Date of Completion


Embargo Period


Major Advisor

Robert Day

Associate Advisor

Manuel Nunez

Associate Advisor

Mikhael Shor

Field of Study

Business Administration


Doctor of Philosophy

Open Access

Campus Access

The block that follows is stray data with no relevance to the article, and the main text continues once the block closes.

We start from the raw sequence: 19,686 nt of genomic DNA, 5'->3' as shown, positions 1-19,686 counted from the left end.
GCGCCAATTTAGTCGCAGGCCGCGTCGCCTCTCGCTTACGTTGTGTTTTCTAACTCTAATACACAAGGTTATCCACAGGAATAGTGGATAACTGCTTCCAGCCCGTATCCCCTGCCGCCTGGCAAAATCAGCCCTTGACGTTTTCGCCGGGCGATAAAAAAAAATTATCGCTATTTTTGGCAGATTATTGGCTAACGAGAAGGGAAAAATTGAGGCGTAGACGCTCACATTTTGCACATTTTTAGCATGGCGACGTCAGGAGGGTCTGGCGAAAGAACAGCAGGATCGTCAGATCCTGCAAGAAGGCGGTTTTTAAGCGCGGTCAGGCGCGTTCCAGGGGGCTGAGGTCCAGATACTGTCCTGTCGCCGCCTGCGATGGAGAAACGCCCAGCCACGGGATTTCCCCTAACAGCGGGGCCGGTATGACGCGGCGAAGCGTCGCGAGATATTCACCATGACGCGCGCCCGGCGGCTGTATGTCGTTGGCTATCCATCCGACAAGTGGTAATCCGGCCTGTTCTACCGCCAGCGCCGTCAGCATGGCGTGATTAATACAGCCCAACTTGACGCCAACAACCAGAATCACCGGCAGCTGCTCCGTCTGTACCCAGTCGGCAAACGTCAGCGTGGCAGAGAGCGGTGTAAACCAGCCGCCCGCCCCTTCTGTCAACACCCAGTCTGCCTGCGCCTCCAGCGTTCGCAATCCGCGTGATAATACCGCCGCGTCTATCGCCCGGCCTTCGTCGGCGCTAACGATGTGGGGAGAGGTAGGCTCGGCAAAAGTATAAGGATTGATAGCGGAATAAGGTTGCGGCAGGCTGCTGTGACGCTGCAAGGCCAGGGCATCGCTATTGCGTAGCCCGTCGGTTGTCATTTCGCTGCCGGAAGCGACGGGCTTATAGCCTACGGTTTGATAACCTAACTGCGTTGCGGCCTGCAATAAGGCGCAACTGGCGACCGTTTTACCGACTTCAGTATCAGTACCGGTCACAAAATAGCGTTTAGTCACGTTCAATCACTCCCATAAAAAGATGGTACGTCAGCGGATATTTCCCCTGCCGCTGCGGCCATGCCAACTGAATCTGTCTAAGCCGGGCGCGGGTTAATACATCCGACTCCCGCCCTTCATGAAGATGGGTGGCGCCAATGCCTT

In four essays, this dissertation introduces models of decision making under risk. Standard models of rational choice have assumed decisions should not be influenced by changes in context, the way equivalent choice alternatives are presented, or the mode of preference elicitation. As a result, these models fail to predict certain consistently observed behavioral effects, including many that are widely viewed as “rational,” if not reasonable and predictable. Chapters 1, 2, and 3 provide background material. The first essay (Chapters 4-5) investigates a new model of reference-dependent preferences known as Target-Adjusted Utility (TAU), in which the target payoff used for evaluating a set of risky choices is described as varying systematically across choice sets. Though several “target functions” are plausible, the “maximin” target (among the most simple and natural possible implementations) is shown to resolve many of the classical paradoxes for decisions under risk. The resulting model also makes novel predictions supported by the experimental literature, and can be viewed as a mild relaxation of standard expected utility theory. The second essay (Chapter 6) embeds expected utility theory in a new formal model, in which risk perception is based on the framing of alternatives as a set of direct comparisons of the component probabilities and payoffs. This descriptive model explains classic framing effects documented in the literature, as well as other features of commonly observed risk preferences. For the third essay (Chapter 7), two behavioral experiments were conducted to test for the prevalence of a classic decision bias – the common ratio paradox – under three qualitatively different modes of preference elicitation: choice, pricing, and happiness rating tasks. The experimental results reveal that both the consistency and distribution of responses vary significantly across modes of elicitation. The final essay (Chapter 8) of the dissertation considers decision making under risk in an applied setting: core-selecting combinatorial auctions with risk-averse or loss-averse bidders. Using a stylized combinatorial auction setting from the literature, results include Bayes-Nash equilibrium bidding strategies for loss-aversion, and bounds on the equilibrium strategies for risk-aversion. Implications for revenue and efficiency, and extensions to more complex auction environments are also investigated.